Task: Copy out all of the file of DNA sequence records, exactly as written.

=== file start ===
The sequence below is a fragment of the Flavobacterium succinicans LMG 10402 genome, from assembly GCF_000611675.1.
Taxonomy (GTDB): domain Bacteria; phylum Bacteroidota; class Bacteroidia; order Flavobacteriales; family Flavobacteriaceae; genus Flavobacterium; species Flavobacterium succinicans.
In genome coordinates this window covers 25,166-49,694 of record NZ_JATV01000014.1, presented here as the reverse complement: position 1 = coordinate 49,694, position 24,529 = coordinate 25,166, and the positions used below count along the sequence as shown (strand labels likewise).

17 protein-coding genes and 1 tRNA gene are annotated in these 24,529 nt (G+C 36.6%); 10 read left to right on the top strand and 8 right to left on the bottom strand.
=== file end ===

The sequence below is a fragment of the Flavobacterium succinicans LMG 10402 genome, from assembly GCF_000611675.1.
Taxonomy (GTDB): domain Bacteria; phylum Bacteroidota; class Bacteroidia; order Flavobacteriales; family Flavobacteriaceae; genus Flavobacterium; species Flavobacterium succinicans.
In genome coordinates this window covers 25,166-49,694 of record NZ_JATV01000014.1, presented here as the reverse complement: position 1 = coordinate 49,694, position 24,529 = coordinate 25,166, and the positions used below count along the sequence as shown (strand labels likewise).

17 protein-coding genes and 1 tRNA gene are annotated in these 24,529 nt (G+C 36.6%); 10 read left to right on the top strand and 8 right to left on the bottom strand.